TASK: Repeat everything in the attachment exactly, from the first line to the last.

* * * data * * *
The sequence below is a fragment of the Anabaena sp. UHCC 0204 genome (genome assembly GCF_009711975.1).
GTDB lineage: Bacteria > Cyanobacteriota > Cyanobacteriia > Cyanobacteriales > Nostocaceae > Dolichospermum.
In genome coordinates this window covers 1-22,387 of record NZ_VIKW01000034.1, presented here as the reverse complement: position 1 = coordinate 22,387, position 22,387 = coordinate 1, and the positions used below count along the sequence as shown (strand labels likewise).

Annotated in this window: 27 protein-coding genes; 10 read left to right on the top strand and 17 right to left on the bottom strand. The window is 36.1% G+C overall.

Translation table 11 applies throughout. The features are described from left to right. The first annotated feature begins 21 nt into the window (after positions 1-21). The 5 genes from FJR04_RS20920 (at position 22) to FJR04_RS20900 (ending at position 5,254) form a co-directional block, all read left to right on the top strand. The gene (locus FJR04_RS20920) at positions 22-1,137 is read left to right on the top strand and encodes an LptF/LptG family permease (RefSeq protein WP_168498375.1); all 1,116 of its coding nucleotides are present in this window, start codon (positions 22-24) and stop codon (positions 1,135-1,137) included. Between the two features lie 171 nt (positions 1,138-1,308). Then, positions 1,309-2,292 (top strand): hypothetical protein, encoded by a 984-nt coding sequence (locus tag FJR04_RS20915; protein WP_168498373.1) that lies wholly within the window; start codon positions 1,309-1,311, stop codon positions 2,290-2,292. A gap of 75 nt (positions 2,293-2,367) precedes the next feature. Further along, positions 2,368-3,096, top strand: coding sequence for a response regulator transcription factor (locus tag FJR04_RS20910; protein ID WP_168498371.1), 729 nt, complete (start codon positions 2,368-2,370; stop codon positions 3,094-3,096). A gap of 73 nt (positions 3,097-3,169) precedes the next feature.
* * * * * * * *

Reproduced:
The sequence below is a fragment of the Anabaena sp. UHCC 0204 genome (genome assembly GCF_009711975.1).
GTDB lineage: Bacteria > Cyanobacteriota > Cyanobacteriia > Cyanobacteriales > Nostocaceae > Dolichospermum.
In genome coordinates this window covers 1-22,387 of record NZ_VIKW01000034.1, presented here as the reverse complement: position 1 = coordinate 22,387, position 22,387 = coordinate 1, and the positions used below count along the sequence as shown (strand labels likewise).

Annotated in this window: 27 protein-coding genes; 10 read left to right on the top strand and 17 right to left on the bottom strand. The window is 36.1% G+C overall.

Translation table 11 applies throughout. The features are described from left to right. The first annotated feature begins 21 nt into the window (after positions 1-21). The 5 genes from FJR04_RS20920 (at position 22) to FJR04_RS20900 (ending at position 5,254) form a co-directional block, all read left to right on the top strand. The gene (locus FJR04_RS20920) at positions 22-1,137 is read left to right on the top strand and encodes an LptF/LptG family permease (RefSeq protein WP_168498375.1); all 1,116 of its coding nucleotides are present in this window, start codon (positions 22-24) and stop codon (positions 1,135-1,137) included. Between the two features lie 171 nt (positions 1,138-1,308). Then, positions 1,309-2,292 (top strand): hypothetical protein, encoded by a 984-nt coding sequence (locus tag FJR04_RS20915; protein WP_168498373.1) that lies wholly within the window; start codon positions 1,309-1,311, stop codon positions 2,290-2,292. A gap of 75 nt (positions 2,293-2,367) precedes the next feature. Further along, positions 2,368-3,096, top strand: coding sequence for a response regulator transcription factor (locus tag FJR04_RS20910; protein ID WP_168498371.1), 729 nt, complete (start codon positions 2,368-2,370; stop codon positions 3,094-3,096). A gap of 73 nt (positions 3,097-3,169) precedes the next feature.